Monday, March 2, 2009

And the answer is......

Grayson is a New World cheese that is modeled after the Old World cheese Taleggio. I find Taleggio to be a milder cheese, while as I've described, Grayson is a big burly cheese. A lot of American cheeses are inspired by Old World cheeses. Bonne Bouche from VT Butter & Cheese Co. is a tastier (in my opinion) version of the French Selles-sur-Cher.

This has happened for a few reasons. First of all, this country is culturally speaking, a melting pot. Many American citizens have roots that can be traced to other cheesy parts of the world. When their ancestors came here, they brought their talents and knowledge with them. In addition, many cheesemakers go to Western Europe to learn how to make cheese. They bring those skills back and turn out American cheeses that are inspired by their travels.

The next time you're thinking about a cheese that's European, ask your cheesemonger if there's an American cheese similar and try them both. Compare the look, feel, smell and of course taste of the cheeses. You might find a new cheesy friend.

Trivia Time!

I did this completely unintentionally, but the past two posts (Taleggio and Grayson)have a connection. Yes, they are both square cheeses. Yes, they both got me a double seat to myself when going home on the bus. And yes, they are both delicious. They have another connection. A very interesting one.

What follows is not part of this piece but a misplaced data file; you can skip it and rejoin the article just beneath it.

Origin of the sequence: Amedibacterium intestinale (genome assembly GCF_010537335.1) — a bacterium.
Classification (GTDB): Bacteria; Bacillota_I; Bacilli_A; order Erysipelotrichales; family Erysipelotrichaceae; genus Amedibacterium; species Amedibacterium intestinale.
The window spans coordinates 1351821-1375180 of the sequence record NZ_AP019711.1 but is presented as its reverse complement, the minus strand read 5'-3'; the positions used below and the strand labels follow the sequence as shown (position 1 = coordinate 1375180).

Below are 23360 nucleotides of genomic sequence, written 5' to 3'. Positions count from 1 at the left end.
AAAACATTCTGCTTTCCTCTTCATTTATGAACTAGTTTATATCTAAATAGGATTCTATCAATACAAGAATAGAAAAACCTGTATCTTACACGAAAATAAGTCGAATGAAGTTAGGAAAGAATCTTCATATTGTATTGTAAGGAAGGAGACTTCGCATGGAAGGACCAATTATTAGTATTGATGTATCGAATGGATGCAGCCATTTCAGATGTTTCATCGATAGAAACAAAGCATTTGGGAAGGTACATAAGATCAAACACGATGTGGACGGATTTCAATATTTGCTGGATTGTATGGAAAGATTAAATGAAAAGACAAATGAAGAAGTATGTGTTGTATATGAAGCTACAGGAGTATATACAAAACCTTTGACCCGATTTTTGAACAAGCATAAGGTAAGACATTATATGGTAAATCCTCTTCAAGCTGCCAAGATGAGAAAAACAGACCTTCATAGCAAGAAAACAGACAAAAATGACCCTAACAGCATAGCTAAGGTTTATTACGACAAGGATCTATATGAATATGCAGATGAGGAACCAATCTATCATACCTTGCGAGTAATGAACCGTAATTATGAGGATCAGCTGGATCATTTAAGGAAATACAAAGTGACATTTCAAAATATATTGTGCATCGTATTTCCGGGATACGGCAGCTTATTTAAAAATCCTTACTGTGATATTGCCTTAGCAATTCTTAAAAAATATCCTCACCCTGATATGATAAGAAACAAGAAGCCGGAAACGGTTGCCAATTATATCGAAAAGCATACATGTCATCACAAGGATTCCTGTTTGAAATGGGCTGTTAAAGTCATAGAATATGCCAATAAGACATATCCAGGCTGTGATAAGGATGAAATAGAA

The first person to email me the correct answer wins.....a......um......well, I dunno. My admiration and respect? A pony? No, no ponies. You will win my admiration and respect, not a pony. What are you going to do with a pony anyway? I will post the answer by the end of day (CST) on Monday.

Good luck!

psst! You might be able to find the answer at the Meadow Creek Dairy website. You might also want to take a trip to your local cheeserie to get an answer (along with a luscious hunk of cheese of course)




Friday, February 27, 2009

Sometimes being the UPS man is HARD job.

When we get our cheeses shipped it's usually through UPS or Fedex. I mean, do you want to trust the USPS with something perishable? Really? Well, the other day the UPS man came by to bring us some lovely cheese. Some lovely stinky cheese. It seems that this cheese is so stinky that it comes with it's own disclaimer and warning for the UPS man.





What is this cheese? This monster fromaggio whose smell would have the UPS man think "something here has gone horribly wrong". It's Grayson from Meadow Creek Dairy in Virginia, and it's really not that scary.